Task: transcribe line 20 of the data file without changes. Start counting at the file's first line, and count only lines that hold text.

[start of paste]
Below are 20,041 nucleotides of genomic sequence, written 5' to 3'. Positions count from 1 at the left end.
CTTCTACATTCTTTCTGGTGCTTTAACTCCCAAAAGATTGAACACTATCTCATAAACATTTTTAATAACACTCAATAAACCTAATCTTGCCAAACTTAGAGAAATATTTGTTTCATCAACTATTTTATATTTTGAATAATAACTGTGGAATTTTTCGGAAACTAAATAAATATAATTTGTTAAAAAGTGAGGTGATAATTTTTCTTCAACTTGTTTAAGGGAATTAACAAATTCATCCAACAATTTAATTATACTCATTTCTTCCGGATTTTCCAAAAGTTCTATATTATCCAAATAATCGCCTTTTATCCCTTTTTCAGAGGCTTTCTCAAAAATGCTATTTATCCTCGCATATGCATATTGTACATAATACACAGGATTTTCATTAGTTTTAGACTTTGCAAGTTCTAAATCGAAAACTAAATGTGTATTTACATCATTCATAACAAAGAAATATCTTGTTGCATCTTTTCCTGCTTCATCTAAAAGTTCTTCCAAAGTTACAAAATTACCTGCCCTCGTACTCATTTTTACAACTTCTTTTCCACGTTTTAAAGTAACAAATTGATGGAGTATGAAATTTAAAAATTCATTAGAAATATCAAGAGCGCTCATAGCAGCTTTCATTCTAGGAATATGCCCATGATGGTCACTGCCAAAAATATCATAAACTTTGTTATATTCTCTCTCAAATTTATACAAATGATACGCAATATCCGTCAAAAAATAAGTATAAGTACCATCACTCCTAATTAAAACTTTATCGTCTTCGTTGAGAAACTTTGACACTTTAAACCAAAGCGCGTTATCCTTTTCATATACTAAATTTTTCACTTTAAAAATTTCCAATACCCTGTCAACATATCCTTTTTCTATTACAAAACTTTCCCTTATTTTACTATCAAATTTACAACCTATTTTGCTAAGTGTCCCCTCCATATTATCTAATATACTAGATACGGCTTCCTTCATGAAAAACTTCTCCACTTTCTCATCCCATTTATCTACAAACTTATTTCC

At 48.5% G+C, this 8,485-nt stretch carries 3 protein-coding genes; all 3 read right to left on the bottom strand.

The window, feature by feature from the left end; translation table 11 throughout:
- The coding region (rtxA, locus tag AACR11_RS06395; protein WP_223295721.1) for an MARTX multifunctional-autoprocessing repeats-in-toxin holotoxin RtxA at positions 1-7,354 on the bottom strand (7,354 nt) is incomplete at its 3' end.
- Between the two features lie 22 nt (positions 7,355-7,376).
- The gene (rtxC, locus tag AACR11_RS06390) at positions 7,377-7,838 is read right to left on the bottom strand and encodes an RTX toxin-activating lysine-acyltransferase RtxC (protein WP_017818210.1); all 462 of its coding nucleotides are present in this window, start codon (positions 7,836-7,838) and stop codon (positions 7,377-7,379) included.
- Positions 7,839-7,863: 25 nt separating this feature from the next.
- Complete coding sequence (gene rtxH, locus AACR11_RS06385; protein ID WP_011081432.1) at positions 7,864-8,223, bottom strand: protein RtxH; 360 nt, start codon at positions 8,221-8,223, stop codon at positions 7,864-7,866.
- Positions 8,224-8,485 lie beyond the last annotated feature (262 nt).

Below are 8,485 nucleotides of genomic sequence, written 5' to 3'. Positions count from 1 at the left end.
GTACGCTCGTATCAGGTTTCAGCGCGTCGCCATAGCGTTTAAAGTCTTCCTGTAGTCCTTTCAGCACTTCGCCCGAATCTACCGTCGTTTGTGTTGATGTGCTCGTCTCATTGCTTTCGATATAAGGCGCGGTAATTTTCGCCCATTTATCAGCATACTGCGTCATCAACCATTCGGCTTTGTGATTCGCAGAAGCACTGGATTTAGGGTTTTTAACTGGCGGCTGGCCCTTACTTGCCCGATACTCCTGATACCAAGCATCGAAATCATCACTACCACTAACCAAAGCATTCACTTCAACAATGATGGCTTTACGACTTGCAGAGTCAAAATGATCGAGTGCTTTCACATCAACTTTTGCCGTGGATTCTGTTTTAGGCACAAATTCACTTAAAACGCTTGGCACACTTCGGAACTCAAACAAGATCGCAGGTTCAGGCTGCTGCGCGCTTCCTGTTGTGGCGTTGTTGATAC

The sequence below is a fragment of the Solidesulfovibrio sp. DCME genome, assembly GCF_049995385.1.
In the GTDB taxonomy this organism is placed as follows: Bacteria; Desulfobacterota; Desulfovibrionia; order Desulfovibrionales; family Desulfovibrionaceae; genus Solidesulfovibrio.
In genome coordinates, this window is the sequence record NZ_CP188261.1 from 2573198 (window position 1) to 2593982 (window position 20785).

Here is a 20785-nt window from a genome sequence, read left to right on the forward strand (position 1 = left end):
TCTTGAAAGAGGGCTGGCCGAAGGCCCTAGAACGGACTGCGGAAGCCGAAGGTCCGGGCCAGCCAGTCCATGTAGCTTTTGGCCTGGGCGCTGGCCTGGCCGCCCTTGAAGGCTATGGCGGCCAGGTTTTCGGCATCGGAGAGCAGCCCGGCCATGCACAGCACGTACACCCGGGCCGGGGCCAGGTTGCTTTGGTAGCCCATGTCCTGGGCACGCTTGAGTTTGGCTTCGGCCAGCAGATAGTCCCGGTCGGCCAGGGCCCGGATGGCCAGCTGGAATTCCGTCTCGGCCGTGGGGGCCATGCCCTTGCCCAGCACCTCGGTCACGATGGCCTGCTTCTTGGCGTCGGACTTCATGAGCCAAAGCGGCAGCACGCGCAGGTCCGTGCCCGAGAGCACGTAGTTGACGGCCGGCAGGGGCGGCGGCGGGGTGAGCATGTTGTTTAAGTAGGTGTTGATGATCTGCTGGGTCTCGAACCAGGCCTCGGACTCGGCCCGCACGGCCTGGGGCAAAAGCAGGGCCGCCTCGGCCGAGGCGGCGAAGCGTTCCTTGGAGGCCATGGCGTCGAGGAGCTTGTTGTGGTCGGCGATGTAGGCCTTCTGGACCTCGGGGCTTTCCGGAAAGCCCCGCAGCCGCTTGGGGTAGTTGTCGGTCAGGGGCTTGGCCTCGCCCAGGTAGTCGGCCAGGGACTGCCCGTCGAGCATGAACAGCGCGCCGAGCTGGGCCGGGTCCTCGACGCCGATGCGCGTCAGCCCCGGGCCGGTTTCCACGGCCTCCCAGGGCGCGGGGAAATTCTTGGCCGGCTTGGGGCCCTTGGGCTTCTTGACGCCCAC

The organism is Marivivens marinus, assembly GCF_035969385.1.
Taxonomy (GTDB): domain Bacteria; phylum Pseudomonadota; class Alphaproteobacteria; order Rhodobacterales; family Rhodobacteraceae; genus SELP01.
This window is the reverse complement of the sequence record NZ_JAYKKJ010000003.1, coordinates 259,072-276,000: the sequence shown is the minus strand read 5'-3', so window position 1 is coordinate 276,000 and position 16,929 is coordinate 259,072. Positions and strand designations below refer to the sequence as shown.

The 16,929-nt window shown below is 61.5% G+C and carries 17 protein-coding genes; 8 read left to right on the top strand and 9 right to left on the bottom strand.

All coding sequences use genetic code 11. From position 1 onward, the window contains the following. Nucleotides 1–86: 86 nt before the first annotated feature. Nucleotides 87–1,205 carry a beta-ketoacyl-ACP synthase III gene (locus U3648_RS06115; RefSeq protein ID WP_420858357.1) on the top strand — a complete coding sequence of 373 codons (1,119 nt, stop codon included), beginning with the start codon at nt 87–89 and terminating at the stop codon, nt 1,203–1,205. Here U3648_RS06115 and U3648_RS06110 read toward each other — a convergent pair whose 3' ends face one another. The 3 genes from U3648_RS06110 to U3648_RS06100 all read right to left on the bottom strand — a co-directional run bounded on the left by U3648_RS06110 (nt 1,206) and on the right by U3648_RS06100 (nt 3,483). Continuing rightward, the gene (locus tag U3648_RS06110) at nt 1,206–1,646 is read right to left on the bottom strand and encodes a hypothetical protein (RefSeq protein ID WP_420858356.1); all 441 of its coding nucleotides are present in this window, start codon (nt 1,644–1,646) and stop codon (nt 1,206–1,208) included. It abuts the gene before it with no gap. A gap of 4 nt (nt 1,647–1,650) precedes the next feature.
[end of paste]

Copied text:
This window is the reverse complement of the sequence record NZ_JAYKKJ010000003.1, coordinates 259,072-276,000: the sequence shown is the minus strand read 5'-3', so window position 1 is coordinate 276,000 and position 16,929 is coordinate 259,072. Positions and strand designations below refer to the sequence as shown.